With only one scientifically known specimen to exist of this species, this fossil skull presents itself as one of the rarest opportunities for a fossil collector - the only chance to private only the second known example. This is an incredibly rare fossil cranium of Lithoptila abdounensis, an extinct species of seabird that lived during the Late Paleocene (Thanetian) of Morocco. It is a distant relative of the tropicbirds. It is Africa's earliest known Neornithine bird to have evolved from the dinosaurs and its discovery was just made in 2005! The cranium was found in the phosphate mines of the Oulad Abdoun Basin of Morocco and was collected as you see it, still partially embedded in its original matrix. We carefully removed enough of the surrounding sandstone to reveal necessary anatomy to properly attribute it to this genus. In all our travels for many years we have never encountered a specimen of this prehistoric bird. Contacts at the mine rarely report of rumors of fragments of bones being found that appear to be of a bird but the discovery of an identifiable cranium has been elusive until our securing of this specimen. Never again will an offer like this come by. For the most advanced collections, this is a must have specimen that deserves scientific study and a paper done on it due to its rarity and remarkable degree of intactness. Fossil birds of this period are EXTREMELY fragile and from this deposit, even more so making discoveries like this a once-in-a-lifetime opportunity.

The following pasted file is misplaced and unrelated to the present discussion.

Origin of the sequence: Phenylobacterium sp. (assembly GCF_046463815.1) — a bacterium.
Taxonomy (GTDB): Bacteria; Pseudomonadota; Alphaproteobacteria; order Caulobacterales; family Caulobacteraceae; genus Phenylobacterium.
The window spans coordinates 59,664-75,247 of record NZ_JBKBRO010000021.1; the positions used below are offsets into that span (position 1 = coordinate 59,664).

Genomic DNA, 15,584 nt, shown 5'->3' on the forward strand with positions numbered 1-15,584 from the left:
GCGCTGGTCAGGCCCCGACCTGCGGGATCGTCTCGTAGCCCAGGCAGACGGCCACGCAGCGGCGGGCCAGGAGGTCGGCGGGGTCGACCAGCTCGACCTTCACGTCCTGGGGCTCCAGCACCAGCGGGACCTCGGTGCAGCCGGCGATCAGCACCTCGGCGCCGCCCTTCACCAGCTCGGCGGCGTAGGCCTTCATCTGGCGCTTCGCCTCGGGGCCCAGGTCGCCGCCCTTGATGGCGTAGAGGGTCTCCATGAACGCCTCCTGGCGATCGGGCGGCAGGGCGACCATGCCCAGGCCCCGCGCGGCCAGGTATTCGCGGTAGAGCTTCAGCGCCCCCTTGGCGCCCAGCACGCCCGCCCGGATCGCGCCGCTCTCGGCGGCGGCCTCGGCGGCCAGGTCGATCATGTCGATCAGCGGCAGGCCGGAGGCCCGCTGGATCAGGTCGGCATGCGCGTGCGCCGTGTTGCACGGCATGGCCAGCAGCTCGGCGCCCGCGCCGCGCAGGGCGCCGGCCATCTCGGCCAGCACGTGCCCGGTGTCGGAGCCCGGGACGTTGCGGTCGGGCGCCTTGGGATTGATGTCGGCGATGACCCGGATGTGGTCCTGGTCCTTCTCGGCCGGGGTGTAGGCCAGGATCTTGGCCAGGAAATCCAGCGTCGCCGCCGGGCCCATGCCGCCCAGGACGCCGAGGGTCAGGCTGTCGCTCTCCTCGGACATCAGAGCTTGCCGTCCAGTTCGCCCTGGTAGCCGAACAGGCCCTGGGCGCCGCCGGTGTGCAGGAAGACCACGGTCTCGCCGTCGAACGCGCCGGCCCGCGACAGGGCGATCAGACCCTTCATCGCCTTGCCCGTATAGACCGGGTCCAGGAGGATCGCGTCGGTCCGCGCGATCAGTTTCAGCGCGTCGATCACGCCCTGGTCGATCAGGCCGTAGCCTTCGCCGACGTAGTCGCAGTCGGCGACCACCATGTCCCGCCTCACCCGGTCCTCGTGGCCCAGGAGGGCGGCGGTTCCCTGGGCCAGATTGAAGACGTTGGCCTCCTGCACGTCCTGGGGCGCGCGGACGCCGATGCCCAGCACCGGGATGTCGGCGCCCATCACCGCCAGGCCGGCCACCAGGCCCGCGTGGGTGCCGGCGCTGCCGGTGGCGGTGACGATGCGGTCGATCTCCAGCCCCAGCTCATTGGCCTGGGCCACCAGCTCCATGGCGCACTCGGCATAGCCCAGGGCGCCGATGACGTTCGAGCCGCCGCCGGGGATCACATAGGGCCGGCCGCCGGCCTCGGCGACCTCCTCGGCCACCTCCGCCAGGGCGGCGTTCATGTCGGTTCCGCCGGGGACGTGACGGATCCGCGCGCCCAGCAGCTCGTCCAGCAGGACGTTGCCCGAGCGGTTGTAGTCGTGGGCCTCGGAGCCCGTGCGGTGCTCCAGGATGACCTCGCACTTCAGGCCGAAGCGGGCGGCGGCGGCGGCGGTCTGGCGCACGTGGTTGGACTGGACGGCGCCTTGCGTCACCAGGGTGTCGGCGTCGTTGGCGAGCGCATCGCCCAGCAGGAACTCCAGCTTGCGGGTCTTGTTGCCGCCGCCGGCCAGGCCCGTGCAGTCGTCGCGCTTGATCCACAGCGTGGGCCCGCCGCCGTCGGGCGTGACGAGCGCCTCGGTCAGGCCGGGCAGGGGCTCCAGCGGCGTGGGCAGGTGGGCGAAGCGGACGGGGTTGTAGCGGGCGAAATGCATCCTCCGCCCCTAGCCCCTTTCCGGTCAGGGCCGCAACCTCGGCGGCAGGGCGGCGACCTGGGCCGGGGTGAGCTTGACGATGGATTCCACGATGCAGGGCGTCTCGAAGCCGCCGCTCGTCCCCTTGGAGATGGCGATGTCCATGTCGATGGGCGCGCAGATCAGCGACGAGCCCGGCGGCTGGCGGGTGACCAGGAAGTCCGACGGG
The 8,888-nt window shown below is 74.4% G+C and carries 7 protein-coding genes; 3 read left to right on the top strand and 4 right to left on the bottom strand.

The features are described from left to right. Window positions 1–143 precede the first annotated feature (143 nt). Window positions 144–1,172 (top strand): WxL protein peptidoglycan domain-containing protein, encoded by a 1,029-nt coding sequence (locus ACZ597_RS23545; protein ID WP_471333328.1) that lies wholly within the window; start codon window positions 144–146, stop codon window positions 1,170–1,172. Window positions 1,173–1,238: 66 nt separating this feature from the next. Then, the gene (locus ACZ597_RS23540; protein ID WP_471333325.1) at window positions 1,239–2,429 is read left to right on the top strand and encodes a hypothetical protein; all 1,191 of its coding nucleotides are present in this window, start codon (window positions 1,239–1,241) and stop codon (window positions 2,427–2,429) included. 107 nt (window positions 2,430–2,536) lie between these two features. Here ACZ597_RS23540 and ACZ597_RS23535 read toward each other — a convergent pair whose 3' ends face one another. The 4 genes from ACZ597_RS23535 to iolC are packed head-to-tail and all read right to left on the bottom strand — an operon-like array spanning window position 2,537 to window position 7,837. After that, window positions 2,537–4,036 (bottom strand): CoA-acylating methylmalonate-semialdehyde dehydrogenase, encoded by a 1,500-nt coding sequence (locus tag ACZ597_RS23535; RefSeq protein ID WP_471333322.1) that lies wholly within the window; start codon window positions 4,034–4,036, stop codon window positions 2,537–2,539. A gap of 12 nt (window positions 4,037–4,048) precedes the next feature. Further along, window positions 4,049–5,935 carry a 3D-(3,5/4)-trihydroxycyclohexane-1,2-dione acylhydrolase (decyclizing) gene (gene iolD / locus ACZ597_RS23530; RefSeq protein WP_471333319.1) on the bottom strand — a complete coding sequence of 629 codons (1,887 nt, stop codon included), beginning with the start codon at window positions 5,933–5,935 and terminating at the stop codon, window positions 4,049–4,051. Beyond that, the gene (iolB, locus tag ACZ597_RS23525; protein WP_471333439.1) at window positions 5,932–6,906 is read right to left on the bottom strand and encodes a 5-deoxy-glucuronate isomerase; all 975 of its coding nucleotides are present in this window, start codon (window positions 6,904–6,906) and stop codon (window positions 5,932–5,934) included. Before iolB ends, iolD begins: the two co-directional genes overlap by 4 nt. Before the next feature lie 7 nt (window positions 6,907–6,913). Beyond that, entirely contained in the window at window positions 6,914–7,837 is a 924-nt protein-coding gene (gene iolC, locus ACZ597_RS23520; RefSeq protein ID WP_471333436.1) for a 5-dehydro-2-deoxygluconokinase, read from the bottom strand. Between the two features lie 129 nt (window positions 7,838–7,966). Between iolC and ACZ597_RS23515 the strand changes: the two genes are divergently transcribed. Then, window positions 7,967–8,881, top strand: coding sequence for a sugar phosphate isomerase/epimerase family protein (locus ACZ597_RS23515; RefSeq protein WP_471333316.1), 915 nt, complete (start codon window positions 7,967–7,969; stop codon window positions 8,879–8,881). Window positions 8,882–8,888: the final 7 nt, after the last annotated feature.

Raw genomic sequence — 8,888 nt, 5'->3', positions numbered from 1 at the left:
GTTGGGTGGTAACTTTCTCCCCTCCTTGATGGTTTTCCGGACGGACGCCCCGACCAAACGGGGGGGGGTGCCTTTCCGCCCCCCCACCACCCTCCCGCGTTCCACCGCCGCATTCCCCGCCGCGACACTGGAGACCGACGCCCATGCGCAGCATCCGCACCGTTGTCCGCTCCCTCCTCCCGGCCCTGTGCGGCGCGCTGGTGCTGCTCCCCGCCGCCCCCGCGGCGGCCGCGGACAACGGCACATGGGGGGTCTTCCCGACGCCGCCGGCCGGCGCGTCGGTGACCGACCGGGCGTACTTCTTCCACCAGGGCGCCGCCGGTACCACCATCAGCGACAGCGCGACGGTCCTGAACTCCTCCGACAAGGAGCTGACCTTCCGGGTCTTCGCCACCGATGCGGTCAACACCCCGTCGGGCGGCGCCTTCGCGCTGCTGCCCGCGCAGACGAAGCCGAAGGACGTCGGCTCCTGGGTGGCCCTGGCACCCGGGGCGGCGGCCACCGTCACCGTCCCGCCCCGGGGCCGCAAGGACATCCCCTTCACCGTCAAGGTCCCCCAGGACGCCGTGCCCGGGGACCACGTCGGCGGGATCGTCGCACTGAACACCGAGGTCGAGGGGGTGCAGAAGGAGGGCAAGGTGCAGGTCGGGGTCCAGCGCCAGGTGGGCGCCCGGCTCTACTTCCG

A new taxon of the Prophaethontidae (Aves) is described from the phosphatic beds of the Ouled Abdoun Basin, Morocco. Lithoptila abdounensis gen. et sp. nov. is represented by a single, well-preserved neurocranium, dated as upper Paleocene (Thanetian) on the basis of the selachians identified in the matrix. This specimen is the oldest known African neornithine bird and the oldest record of the Prophaethontidae. Elongated and slender wing bones suggest that this bird was an offshore or pelagic feeder capable of efficient flight. Lithoptila approximates Prophaethon in size but differs from the latter taxon in various features of the mandibula, coracoideum and femur. The anatomy and size of Lithoptila closely match those of Zhylgaia aestiflua, a putative shorebird (Charadriiformes) from the Upper Paleocene of Kazakhstan, known from two partial humeri. Consequently, we assign Zhylgaia aestiflua to the Prophaethontidae. The three species of Prophaethontidae inhabited tropical seas and most likely had comparable ecological niches.